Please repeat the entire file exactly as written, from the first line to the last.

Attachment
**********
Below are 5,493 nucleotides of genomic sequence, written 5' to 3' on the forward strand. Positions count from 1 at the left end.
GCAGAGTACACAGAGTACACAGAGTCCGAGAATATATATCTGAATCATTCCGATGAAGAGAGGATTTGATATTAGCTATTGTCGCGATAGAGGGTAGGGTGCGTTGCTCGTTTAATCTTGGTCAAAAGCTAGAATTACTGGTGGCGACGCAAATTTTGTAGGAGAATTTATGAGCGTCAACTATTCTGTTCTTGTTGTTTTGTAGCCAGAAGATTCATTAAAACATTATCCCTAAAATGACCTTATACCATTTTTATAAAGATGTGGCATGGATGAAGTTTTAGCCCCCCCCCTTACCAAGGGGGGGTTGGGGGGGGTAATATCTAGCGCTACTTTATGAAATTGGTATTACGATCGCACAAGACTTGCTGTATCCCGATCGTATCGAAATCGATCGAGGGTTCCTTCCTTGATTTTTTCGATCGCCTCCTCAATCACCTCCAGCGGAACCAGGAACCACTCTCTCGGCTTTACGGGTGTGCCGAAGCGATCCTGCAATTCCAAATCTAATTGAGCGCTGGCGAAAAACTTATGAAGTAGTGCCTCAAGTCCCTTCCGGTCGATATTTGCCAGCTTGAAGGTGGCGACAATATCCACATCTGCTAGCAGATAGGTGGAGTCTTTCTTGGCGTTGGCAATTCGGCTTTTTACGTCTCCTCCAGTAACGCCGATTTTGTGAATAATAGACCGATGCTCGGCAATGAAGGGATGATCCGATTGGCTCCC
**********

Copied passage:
Below are 5,493 nucleotides of genomic sequence, written 5' to 3' on the forward strand. Positions count from 1 at the left end.
GCAGAGTACACAGAGTACACAGAGTCCGAGAATATATATCTGAATCATTCCGATGAAGAGAGGATTTGATATTAGCTATTGTCGCGATAGAGGGTAGGGTGCGTTGCTCGTTTAATCTTGGTCAAAAGCTAGAATTACTGGTGGCGACGCAAATTTTGTAGGAGAATTTATGAGCGTCAACTATTCTGTTCTTGTTGTTTTGTAGCCAGAAGATTCATTAAAACATTATCCCTAAAATGACCTTATACCATTTTTATAAAGATGTGGCATGGATGAAGTTTTAGCCCCCCCCCTTACCAAGGGGGGGTTGGGGGGGGTAATATCTAGCGCTACTTTATGAAATTGGTATTACGATCGCACAAGACTTGCTGTATCCCGATCGTATCGAAATCGATCGAGGGTTCCTTCCTTGATTTTTTCGATCGCCTCCTCAATCACCTCCAGCGGAACCAGGAACCACTCTCTCGGCTTTACGGGTGTGCCGAAGCGATCCTGCAATTCCAAATCTAATTGAGCGCTGGCGAAAAACTTATGAAGTAGTGCCTCAAGTCCCTTCCGGTCGATATTTGCCAGCTTGAAGGTGGCGACAATATCCACATCTGCTAGCAGATAGGTGGAGTCTTTCTTGGCGTTGGCAATTCGGCTTTTTACGTCTCCTCCAGTAACGCCGATTTTGTGAATAATAGACCGATGCTCGGCAATGAAGGGATGATCCGATTGGCTCCC